Australia's National Transport Committee says privacy needs to be high on the list of priorities when autonomous vehicles roll around.
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Australia needs to make privacy a priority when it comes to autonomous vehicles, according to the latest National Transport Committee (NTC) latest report into self-driving cars.

Self-driving cars are reliant on huge swathes of data to operate, constantly communicating with other vehicles, road infrastructure, and the 'cloud' to navigate their way through the world.

Along with information about the car's inputs, automated cars are expected to gather data about everything from a user's location to their commuting habits, entertainment choices, and even potentially their biometric information.

How that data is protected from nefarious actors, and with whom carmakers share it, is one of the critical questions surrounding the rollout of autonomous vehicles, sometimes known as 'cooperative intelligent transport systems' (C-ITS).

"There is also potential for government access to C-ITS to improve decision-making and deliver benefits to the public, but this access needs to be balanced with sufficient privacy protections," said Marcus Burke, executive leader of future technologies at the NTC.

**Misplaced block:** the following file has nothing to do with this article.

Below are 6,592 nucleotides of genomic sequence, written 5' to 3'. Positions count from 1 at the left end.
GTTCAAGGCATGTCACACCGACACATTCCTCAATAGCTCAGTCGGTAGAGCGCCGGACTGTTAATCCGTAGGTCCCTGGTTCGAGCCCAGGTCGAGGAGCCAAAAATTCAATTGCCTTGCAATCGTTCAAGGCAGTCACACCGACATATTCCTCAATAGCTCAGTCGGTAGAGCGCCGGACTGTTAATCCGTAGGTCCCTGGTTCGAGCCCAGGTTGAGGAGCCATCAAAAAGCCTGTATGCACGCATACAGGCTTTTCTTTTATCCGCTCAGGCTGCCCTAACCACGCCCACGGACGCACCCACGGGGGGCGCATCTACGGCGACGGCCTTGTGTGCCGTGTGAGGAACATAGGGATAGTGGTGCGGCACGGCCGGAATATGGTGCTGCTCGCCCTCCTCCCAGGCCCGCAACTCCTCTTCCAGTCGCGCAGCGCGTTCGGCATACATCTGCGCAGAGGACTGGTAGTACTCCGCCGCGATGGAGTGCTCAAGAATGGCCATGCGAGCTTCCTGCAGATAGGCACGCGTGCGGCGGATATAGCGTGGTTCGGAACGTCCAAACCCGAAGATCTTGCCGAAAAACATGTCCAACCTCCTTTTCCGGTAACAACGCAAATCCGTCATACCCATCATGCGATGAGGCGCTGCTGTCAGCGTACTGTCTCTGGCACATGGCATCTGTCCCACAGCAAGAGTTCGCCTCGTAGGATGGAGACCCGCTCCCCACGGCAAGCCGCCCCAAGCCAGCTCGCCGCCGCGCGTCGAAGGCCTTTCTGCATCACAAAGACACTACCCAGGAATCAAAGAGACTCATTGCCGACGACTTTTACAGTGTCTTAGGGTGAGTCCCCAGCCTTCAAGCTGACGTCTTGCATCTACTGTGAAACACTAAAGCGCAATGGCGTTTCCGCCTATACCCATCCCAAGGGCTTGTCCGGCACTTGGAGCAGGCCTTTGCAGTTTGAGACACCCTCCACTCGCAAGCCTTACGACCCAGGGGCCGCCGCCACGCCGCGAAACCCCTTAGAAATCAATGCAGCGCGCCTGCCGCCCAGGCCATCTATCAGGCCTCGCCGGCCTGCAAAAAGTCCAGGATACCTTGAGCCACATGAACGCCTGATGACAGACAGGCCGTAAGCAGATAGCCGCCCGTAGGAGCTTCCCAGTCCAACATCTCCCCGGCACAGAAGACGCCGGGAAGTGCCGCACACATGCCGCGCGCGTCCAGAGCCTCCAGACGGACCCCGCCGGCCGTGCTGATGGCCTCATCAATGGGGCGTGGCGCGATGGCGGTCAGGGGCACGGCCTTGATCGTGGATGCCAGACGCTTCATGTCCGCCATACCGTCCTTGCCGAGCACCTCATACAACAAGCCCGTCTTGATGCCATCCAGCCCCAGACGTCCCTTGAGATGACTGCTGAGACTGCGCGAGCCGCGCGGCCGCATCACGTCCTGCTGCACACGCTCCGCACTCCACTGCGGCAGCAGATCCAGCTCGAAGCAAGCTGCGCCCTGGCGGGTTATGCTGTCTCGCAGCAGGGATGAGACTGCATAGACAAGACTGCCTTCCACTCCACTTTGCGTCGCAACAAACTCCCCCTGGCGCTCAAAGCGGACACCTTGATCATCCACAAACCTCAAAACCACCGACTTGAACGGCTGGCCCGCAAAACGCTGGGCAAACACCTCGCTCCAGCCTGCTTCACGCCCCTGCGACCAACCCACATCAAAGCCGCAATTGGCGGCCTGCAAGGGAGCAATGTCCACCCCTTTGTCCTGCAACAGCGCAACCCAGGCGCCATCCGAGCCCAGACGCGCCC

"These are important issues that need to be addressed to support the safe deployment of automated vehicles in Australia."

Previous research from the NTC has called for some information from self-driving vehicles to be shared with the Government when they roll out, as they'll need access to automated vehicle "information for purposes including the safety regulation of automated vehicles, optimising road networks and enforcing road laws".

But there will also be information that, according to the NTC, will need to be kept private – necessitating reform of our current data privacy laws to add "broad principles on limiting government collection, use and disclosure of automated vehicle information".

Along with its calls surrounding data privacy, the NTC highlighted the need for a national insurance framework surrounding automated vehicles.

"There is a need to provide access to compensation for injuries caused by an automated driving system, while ensuring that responsible parties remain liable. This will provide certainty to industry and the public," Burke said.